This past Saturday, I found myself pondering the relative merits of the altar call. Just in case you aren’t sure what I’m talking about, the altar call consists of publicly inviting penitent sinners (and sometimes others) to the front of the room at the conclusion of a corporate worship service. It is a very common practice among Southern Baptist churches, though anecdotal evidence seems to indicate a decline in the practice in recent years. More on that below.
Altar calls were on my mind for a couple of reasons. First, I was reading a forum on the topic at BaptistLife.com, a message board I sometimes peruse. Second, I started following an interesting exchange on altar calls via Twitter between fellow Southern Baptists (and former Midwestern Seminary colleagues) Malcolm Yarnell and Jim Elliff. The discussion was prompted by a recent article Jim wrote titled “Closing with Christ,” which criticizes altar calls.
Altar calls have been popular among some Southern Baptists since our inception. Some Separate Baptist churches in the South like the Grassy Creek Church were calling folks down front at the turn of the 19th century, if not before. Altar calls became very popular among Southern Baptists and many other revivalistic evangelicals after the Second Great Awakening, along with practices like public testimonies in corporate worship and protracted (“revival”) meetings. Many Southern Baptist churches still embrace all three of these practices, as well as the gospel music that was popularized in the two generations after the Second Great Awakening.
Though Southern Baptist churches almost universally extended altar calls by the early 20th century, in recent years the practice has been called into question on at least three fronts. Some moderate churches, especially in urban settings, have downplayed or rejected the practice, perhaps because of its identification with a revivalism with which many (though not all) moderates are uncomfortable. Some seeker-driven churches have rejected altar calls as an outdated strategy that is less effective in a culture where many non-Christians lack the Judeo-Christian worldview categories of earlier generations of Americans. Some Calvinist churches have downplayed or rejected altar calls because of perceived revivalism, concerns that the practice is incompatible with the regulative principle, or both.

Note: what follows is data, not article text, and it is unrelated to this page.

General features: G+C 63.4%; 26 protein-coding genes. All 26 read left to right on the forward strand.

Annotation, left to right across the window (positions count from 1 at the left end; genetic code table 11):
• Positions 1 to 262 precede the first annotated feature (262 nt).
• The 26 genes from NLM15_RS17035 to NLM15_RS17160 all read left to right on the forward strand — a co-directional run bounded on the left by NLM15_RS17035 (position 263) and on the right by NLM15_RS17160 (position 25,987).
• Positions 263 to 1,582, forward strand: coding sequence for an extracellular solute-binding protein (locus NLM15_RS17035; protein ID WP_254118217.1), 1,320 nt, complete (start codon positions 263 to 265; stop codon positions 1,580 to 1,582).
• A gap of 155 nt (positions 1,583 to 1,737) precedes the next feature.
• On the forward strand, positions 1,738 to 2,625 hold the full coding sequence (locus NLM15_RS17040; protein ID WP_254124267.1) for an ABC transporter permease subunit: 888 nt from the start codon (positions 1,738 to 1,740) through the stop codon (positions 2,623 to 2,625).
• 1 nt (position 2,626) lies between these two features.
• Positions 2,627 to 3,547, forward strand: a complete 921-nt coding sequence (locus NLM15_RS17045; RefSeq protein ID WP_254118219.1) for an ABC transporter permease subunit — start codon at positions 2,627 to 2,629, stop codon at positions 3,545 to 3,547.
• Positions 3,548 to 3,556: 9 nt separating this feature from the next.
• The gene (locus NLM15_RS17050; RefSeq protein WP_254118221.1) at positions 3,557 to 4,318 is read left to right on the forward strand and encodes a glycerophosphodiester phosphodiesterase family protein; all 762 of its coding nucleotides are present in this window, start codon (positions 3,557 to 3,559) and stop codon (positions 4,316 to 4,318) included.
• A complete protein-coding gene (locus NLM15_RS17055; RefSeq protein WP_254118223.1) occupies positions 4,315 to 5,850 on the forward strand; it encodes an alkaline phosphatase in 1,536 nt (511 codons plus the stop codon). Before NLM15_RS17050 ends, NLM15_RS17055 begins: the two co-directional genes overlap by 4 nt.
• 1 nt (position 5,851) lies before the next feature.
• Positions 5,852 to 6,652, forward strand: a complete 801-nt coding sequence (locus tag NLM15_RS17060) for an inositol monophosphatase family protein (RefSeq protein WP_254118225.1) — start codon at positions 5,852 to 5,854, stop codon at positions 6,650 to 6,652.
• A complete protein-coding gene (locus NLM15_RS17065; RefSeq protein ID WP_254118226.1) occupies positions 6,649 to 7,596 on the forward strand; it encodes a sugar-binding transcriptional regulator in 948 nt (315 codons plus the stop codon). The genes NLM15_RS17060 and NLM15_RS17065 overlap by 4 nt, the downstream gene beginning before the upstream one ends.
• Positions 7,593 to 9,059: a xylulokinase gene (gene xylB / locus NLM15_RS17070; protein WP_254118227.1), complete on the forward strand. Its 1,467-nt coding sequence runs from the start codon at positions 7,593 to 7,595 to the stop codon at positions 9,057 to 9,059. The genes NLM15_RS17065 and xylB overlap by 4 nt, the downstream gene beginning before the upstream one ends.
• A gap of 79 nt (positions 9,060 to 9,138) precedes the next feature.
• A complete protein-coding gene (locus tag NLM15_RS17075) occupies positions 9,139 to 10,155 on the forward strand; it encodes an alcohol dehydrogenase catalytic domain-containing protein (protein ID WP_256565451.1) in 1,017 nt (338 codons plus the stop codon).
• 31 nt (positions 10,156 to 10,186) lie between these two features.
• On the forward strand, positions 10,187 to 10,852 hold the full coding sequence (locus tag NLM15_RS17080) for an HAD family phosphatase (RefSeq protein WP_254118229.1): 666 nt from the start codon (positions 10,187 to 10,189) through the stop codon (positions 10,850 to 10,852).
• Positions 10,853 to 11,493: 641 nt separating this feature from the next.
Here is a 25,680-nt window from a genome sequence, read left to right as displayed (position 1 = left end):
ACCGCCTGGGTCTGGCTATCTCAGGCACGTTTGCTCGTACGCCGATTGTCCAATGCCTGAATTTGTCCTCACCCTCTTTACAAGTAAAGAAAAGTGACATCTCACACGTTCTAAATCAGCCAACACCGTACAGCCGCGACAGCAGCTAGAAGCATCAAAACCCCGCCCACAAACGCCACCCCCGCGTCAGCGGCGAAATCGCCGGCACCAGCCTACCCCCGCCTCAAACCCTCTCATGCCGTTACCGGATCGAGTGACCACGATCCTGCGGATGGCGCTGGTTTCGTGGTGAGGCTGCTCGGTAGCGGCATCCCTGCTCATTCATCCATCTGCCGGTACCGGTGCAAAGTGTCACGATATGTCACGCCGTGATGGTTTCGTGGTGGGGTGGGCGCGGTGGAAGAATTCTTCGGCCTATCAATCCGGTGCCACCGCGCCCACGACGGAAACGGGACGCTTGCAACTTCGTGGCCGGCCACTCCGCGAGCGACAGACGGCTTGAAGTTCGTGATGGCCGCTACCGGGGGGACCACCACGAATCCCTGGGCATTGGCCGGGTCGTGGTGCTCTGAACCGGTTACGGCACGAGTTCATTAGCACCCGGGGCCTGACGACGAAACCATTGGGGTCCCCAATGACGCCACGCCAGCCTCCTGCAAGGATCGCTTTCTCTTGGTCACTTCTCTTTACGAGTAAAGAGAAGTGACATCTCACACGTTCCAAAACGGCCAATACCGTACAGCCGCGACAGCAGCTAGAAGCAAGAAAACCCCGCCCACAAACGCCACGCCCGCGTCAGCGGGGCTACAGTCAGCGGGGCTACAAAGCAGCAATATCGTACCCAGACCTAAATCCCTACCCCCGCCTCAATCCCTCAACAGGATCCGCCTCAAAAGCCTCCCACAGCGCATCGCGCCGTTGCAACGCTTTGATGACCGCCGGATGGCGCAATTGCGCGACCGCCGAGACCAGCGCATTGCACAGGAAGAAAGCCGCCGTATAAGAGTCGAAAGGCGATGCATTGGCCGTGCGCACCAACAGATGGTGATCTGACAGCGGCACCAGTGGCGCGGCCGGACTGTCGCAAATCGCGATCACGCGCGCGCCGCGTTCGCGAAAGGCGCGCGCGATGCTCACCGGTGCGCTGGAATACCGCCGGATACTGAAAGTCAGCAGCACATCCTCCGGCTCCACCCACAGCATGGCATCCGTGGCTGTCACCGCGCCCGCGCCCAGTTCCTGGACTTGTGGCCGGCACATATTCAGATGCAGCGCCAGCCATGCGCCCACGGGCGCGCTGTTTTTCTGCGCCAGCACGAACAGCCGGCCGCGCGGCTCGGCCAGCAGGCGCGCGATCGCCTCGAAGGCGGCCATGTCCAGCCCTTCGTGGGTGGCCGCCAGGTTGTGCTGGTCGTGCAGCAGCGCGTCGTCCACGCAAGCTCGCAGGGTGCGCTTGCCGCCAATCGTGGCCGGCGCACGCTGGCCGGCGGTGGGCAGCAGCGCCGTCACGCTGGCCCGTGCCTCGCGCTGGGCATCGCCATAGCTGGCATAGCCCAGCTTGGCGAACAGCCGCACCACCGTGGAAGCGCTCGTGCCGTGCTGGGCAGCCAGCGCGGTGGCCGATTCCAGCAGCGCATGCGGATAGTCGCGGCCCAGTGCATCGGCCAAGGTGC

I think it is evident that some Southern Baptists are very disturbed by what other Southern Baptists practice concerning altar calls. While I’ve met few Southern Baptists who would say altar calls are biblically mandated, I’ve met plenty who imply that a refusal to extend altar calls is evidence that a pastor and/or church is not committed to evangelism. On the other side, I’ve met few Southern Baptists who would argue altar calls are inherently sinful, but I’ve met plenty who imply that giving an altar call is a sure sign that a pastor and/or church is watering down the gospel in favor of “decisionism” or “decisional regeneration.”
I’m regularly asked what I think about altar calls, primarily by students but also occasionally at conferences where I’m speaking. I’m a centrist on this question. I see altar calls as neither necessary nor nefarious. On the one hand, I disagree with those who argue that the altar call can be found in Scripture. But on the other hand, I disagree with those who assume that the absence of a biblical altar call would mean that the practice itself is wrong. I see altar calls as a particular strategy, based upon biblical principles, which is one possible way to encourage sinners (and others) to respond to what the Holy Spirit is doing in their lives. Altar calls should be neither sacralized nor demonized.
It would be fair to say that I’m concerned about some types of altar calls—those that are manipulative, shallow, or seem to be based on a wrongheaded understanding of conversion. But I’m also concerned that some churches that do not practice altar calls have overreacted to less-healthy versions of altar calls by showing a lack of urgency in calling upon sinners to turn to Christ. Whether a church embraces altar calls or not is adiaphora—what matters is that we earnestly plead with sinners to repent and believe, and that we articulate the gospel clearly as we do so.
As a mostly itinerant preacher, I adapt my own practices to the tradition of the church to whom I’m preaching. When I’m preaching to a church that practices altar calls, I extend an altar call. When I’m preaching to a church that doesn’t practice altar calls, then I don’t extend an altar call. Whether I extend an altar call or not (I do about 75% of the time), I always attempt to make the gospel clear and urge all people, without discrimination, to turn from their sins and cast themselves upon the mercies of Christ.